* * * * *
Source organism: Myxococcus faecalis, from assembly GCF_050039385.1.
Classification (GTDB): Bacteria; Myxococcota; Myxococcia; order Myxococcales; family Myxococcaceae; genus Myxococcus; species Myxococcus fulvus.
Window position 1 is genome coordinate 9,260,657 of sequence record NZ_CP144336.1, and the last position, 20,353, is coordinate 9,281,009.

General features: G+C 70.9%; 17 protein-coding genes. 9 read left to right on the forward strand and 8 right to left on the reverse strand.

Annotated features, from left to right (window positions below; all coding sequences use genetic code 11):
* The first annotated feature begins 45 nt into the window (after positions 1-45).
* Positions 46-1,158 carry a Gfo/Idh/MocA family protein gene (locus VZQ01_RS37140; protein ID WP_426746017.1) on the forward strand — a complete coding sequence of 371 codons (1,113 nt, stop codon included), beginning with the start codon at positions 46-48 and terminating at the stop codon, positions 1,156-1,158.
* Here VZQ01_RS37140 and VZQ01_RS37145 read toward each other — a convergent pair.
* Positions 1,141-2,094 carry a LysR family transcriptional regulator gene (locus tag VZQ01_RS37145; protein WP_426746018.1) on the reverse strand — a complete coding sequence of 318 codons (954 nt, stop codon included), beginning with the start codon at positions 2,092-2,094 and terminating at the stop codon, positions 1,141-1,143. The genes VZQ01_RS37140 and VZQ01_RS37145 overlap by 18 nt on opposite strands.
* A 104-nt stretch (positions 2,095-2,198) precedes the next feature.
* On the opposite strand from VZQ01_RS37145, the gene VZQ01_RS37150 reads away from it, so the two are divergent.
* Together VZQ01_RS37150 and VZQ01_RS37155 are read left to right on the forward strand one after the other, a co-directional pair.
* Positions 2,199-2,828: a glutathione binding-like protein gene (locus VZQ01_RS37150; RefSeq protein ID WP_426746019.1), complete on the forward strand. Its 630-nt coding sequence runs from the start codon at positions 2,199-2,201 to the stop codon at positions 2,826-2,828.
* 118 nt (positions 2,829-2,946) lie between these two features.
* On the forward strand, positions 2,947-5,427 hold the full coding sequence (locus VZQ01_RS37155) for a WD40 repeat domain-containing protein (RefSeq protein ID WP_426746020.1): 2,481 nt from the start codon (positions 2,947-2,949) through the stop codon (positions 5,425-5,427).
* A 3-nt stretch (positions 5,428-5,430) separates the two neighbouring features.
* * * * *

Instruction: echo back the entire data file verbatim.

Source organism: Myxococcus faecalis, from assembly GCF_050039385.1.
Classification (GTDB): Bacteria; Myxococcota; Myxococcia; order Myxococcales; family Myxococcaceae; genus Myxococcus; species Myxococcus fulvus.
Window position 1 is genome coordinate 9,260,657 of sequence record NZ_CP144336.1, and the last position, 20,353, is coordinate 9,281,009.

General features: G+C 70.9%; 17 protein-coding genes. 9 read left to right on the forward strand and 8 right to left on the reverse strand.

Annotated features, from left to right (window positions below; all coding sequences use genetic code 11):
* The first annotated feature begins 45 nt into the window (after positions 1-45).
* Positions 46-1,158 carry a Gfo/Idh/MocA family protein gene (locus VZQ01_RS37140; protein ID WP_426746017.1) on the forward strand — a complete coding sequence of 371 codons (1,113 nt, stop codon included), beginning with the start codon at positions 46-48 and terminating at the stop codon, positions 1,156-1,158.
* Here VZQ01_RS37140 and VZQ01_RS37145 read toward each other — a convergent pair.
* Positions 1,141-2,094 carry a LysR family transcriptional regulator gene (locus tag VZQ01_RS37145; protein WP_426746018.1) on the reverse strand — a complete coding sequence of 318 codons (954 nt, stop codon included), beginning with the start codon at positions 2,092-2,094 and terminating at the stop codon, positions 1,141-1,143. The genes VZQ01_RS37140 and VZQ01_RS37145 overlap by 18 nt on opposite strands.
* A 104-nt stretch (positions 2,095-2,198) precedes the next feature.
* On the opposite strand from VZQ01_RS37145, the gene VZQ01_RS37150 reads away from it, so the two are divergent.
* Together VZQ01_RS37150 and VZQ01_RS37155 are read left to right on the forward strand one after the other, a co-directional pair.
* Positions 2,199-2,828: a glutathione binding-like protein gene (locus VZQ01_RS37150; RefSeq protein ID WP_426746019.1), complete on the forward strand. Its 630-nt coding sequence runs from the start codon at positions 2,199-2,201 to the stop codon at positions 2,826-2,828.
* 118 nt (positions 2,829-2,946) lie between these two features.
* On the forward strand, positions 2,947-5,427 hold the full coding sequence (locus VZQ01_RS37155) for a WD40 repeat domain-containing protein (RefSeq protein ID WP_426746020.1): 2,481 nt from the start codon (positions 2,947-2,949) through the stop codon (positions 5,425-5,427).
* A 3-nt stretch (positions 5,428-5,430) separates the two neighbouring features.